Prior to making a DWI arrest, there are three separate phases of DWI arrest. And unless the officer completes the investigation properly, there may not be sufficient probable cause to arrest. For more information, see the NHTSA test manual.
Phases of DWI Arrest
Phase One: Vehicle in Motion
During this first phase of a DWI investigation, officers are trained to detect vehicle maneuvers typically associated with DWI offenders. In addition, officers will take notes regarding the stopping of the vehicle. In other words, after the officer activates his blue lights, does the driver stop abruptly, slam on his brakes or does the driver pull over in a safe location.
Phase Two: Personal Contact
During this next phase, the officer will recognize and take notes regarding clues of alcohol or drug impairment that will be seen during face to face contact. Also officers will observe how the driver exits the vehicle, whether they have trouble giving the officer his license and registration, and the odor of alcohol. Other clues officers look for are red-glassy eyes and slurred speech. If the officer notices any of these clues, they usually ask the driver to exit the vehicle to perform field sobriety tests.
Phase Three: Pre-Arrest Screening
This last phase includes roadside breathalyzer tests and field sobriety tests. Here, the officer administers “divided attention” or “psychophysical” tests. First, the officer asks the driver to submit a breath sample into an “alco-sensor.” While this portable breathalyzer gives a numerical reading, that reading is not admissible in court. Consequently, the officer can only testify that machine was “positive” or “negative” for alcohol.
While there are different types of roadside sobriety tests, there are only three recognized or “standardized” tests. In addition, these tests must be administered sequentially and progressively under the rules. Hence, they are done in the same order, and the officer only proceeds to the next test if the subject fails the previous one.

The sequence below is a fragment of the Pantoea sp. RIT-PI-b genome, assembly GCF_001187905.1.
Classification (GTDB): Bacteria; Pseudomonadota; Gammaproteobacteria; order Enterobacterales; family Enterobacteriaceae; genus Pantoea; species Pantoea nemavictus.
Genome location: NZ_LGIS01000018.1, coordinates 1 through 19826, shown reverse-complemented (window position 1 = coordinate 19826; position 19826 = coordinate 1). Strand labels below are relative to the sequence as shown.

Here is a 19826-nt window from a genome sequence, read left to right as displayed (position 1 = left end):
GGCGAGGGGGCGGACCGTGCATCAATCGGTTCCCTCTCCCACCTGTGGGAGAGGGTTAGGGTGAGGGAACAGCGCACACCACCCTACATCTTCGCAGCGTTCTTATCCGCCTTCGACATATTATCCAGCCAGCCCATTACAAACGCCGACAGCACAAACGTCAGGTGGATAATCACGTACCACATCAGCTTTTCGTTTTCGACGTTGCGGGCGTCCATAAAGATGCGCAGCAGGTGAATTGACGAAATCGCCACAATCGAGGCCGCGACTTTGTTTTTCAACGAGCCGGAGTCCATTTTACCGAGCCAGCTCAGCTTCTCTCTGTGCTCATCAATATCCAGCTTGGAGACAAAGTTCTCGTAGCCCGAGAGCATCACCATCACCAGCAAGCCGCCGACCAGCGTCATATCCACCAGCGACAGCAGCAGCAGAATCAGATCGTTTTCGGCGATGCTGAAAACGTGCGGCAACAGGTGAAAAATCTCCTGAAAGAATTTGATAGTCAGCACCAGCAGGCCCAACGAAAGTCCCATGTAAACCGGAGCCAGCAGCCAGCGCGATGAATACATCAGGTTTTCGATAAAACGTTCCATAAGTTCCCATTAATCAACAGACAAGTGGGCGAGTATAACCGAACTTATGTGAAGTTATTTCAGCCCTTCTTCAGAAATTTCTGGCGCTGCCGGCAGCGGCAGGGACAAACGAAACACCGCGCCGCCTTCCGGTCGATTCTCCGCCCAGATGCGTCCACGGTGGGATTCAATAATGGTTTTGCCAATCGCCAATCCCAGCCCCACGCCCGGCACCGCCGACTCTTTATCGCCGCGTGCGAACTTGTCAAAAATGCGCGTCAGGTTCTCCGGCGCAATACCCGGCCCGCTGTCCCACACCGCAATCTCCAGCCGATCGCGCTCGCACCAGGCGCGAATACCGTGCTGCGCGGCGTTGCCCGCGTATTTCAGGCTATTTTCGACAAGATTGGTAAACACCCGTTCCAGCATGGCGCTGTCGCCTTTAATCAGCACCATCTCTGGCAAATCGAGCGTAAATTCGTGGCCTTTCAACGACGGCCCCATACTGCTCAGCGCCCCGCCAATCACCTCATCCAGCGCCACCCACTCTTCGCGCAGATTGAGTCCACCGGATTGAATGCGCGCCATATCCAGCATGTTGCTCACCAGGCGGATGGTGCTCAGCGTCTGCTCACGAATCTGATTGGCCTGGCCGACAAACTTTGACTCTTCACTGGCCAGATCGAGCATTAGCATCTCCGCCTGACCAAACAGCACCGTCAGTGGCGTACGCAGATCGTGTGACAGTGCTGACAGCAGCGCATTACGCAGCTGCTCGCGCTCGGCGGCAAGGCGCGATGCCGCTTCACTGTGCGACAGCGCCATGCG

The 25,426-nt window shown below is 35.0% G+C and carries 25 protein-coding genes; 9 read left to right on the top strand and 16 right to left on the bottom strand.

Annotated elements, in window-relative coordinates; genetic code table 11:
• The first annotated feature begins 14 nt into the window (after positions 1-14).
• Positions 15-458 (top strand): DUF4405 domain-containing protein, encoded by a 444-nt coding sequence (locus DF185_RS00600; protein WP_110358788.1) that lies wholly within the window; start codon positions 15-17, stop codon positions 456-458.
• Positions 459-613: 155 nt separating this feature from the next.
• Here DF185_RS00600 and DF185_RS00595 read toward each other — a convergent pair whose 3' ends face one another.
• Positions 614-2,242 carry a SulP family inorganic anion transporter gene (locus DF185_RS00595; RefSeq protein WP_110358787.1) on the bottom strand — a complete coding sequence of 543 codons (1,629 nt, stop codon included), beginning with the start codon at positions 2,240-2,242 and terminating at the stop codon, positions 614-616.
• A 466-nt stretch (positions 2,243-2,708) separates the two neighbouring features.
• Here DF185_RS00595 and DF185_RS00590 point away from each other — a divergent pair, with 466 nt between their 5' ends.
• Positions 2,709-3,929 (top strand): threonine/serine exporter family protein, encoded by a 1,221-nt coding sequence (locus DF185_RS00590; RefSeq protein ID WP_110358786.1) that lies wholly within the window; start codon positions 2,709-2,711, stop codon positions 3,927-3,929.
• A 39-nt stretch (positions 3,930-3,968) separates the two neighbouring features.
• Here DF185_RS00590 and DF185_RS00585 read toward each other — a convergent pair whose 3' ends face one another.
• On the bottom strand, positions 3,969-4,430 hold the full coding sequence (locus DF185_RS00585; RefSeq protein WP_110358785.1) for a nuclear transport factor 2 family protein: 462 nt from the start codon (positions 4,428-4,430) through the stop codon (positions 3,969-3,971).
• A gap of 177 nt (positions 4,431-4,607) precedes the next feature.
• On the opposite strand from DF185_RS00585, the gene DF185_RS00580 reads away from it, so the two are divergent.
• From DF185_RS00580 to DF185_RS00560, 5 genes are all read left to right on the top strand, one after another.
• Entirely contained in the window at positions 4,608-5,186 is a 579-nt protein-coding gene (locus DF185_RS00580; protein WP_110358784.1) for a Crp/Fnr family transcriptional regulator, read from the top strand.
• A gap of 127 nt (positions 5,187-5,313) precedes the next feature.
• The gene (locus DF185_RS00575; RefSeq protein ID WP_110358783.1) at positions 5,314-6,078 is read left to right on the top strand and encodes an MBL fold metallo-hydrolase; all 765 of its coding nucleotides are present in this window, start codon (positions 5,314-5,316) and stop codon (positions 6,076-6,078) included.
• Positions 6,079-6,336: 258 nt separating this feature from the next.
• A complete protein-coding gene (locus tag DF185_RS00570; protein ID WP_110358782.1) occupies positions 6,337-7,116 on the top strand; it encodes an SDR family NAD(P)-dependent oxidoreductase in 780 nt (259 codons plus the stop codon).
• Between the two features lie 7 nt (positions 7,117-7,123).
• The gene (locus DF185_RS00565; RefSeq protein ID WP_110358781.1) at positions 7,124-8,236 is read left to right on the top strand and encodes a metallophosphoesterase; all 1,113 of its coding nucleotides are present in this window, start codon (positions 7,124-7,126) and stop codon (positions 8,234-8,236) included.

Horizontal Gaze Nystagmus (HGN)
Here, the officer moves a stimulus back and forth to see whether there is an “involuntary jerking” of the eye. If present, this is an indicator of impairment. However, there are many forms of false nystagmus. As a result, this test is not conclusive. While police swear by this test, there are many factors that can cause a false positive.
Walk and Turn (WAT)
This test requires the driver to walk nine steps, make a turn, and then walk nine steps back without stepping off line or using their arms to balance. In addition, the driver must count each step while they are walking. While it sounds easy, it is not, unless you do it regularly like police do. Even then, it can be difficult under the stress of being investigated for a crime.
One Leg Stand (OLS)
As with the WAT, this test requires the driver to balance. However, this time it is on just one leg while counting to 30. Again, it sounds easy, but it is not. Not sure? Then try it at home for yourself. You’ll see.
After the field sobriety tests are completed, the officer will then administer a final portable breathalyzer test. Depending on test results, the officer then decides whether to release the driver or arrest for DWI. However, in most stops, an arrest is made. So as you can see from these phases of DWI arrest, once started, you will most probably face arrest. Consequently, your night out of the town turns into a night in jail.